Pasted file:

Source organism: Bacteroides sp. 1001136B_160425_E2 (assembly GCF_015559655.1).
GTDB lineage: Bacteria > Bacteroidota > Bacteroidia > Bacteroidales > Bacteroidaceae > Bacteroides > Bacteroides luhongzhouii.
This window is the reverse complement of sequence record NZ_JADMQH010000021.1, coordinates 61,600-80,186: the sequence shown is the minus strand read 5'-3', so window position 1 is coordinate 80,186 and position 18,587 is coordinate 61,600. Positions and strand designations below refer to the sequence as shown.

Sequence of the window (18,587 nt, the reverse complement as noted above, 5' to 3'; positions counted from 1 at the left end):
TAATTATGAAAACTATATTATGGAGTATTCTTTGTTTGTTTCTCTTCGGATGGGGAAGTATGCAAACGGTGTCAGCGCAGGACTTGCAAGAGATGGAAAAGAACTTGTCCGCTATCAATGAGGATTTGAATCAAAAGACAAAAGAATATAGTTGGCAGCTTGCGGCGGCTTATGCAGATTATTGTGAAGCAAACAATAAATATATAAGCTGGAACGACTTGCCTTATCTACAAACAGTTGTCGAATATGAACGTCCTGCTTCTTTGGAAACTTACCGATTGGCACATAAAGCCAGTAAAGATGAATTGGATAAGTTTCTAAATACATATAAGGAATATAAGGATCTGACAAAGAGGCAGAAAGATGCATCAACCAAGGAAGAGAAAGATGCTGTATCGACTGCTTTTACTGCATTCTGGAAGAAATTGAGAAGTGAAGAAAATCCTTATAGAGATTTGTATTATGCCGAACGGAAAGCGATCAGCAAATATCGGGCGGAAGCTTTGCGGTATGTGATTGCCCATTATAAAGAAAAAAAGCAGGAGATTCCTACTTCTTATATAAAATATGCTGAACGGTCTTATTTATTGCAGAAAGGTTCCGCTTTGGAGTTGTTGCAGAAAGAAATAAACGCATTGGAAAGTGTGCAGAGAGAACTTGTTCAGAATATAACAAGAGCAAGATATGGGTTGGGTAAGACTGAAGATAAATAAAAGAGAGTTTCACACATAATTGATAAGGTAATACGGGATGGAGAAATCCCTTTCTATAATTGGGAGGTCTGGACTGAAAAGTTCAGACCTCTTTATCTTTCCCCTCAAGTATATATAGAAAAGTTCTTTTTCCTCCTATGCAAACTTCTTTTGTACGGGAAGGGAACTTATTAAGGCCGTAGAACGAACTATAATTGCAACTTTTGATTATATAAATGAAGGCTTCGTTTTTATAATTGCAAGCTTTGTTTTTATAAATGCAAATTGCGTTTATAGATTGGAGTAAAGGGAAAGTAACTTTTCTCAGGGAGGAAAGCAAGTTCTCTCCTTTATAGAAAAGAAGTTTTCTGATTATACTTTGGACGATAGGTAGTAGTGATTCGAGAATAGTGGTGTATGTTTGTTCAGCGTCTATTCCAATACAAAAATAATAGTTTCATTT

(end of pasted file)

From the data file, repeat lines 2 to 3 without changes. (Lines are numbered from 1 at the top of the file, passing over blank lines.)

GTDB lineage: Bacteria > Bacteroidota > Bacteroidia > Bacteroidales > Bacteroidaceae > Bacteroides > Bacteroides luhongzhouii.
This window is the reverse complement of sequence record NZ_JADMQH010000021.1, coordinates 61,600-80,186: the sequence shown is the minus strand read 5'-3', so window position 1 is coordinate 80,186 and position 18,587 is coordinate 61,600. Positions and strand designations below refer to the sequence as shown.